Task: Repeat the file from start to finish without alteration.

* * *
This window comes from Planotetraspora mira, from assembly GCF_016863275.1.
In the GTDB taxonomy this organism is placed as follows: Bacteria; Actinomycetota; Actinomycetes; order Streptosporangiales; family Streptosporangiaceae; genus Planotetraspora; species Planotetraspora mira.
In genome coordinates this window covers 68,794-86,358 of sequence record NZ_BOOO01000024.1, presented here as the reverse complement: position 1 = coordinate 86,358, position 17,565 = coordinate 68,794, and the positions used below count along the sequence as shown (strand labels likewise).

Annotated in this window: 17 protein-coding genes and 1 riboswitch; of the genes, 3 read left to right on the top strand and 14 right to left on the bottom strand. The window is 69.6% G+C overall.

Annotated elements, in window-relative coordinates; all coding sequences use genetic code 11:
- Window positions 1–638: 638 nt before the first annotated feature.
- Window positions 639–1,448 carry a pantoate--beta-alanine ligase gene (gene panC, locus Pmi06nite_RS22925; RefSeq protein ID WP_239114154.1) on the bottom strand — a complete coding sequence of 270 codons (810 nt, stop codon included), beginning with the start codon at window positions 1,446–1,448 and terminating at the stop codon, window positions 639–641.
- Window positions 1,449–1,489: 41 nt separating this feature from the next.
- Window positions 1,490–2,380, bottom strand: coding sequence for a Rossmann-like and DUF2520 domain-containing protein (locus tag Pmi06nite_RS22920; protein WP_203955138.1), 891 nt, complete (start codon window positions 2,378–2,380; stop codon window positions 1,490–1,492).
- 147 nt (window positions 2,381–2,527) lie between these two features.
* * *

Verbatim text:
This window comes from Planotetraspora mira, from assembly GCF_016863275.1.
In the GTDB taxonomy this organism is placed as follows: Bacteria; Actinomycetota; Actinomycetes; order Streptosporangiales; family Streptosporangiaceae; genus Planotetraspora; species Planotetraspora mira.
In genome coordinates this window covers 68,794-86,358 of sequence record NZ_BOOO01000024.1, presented here as the reverse complement: position 1 = coordinate 86,358, position 17,565 = coordinate 68,794, and the positions used below count along the sequence as shown (strand labels likewise).

Annotated in this window: 17 protein-coding genes and 1 riboswitch; of the genes, 3 read left to right on the top strand and 14 right to left on the bottom strand. The window is 69.6% G+C overall.

Annotated elements, in window-relative coordinates; all coding sequences use genetic code 11:
- Window positions 1–638: 638 nt before the first annotated feature.
- Window positions 639–1,448 carry a pantoate--beta-alanine ligase gene (gene panC, locus Pmi06nite_RS22925; RefSeq protein ID WP_239114154.1) on the bottom strand — a complete coding sequence of 270 codons (810 nt, stop codon included), beginning with the start codon at window positions 1,446–1,448 and terminating at the stop codon, window positions 639–641.
- Window positions 1,449–1,489: 41 nt separating this feature from the next.
- Window positions 1,490–2,380, bottom strand: coding sequence for a Rossmann-like and DUF2520 domain-containing protein (locus tag Pmi06nite_RS22920; protein WP_203955138.1), 891 nt, complete (start codon window positions 2,378–2,380; stop codon window positions 1,490–1,492).
- 147 nt (window positions 2,381–2,527) lie between these two features.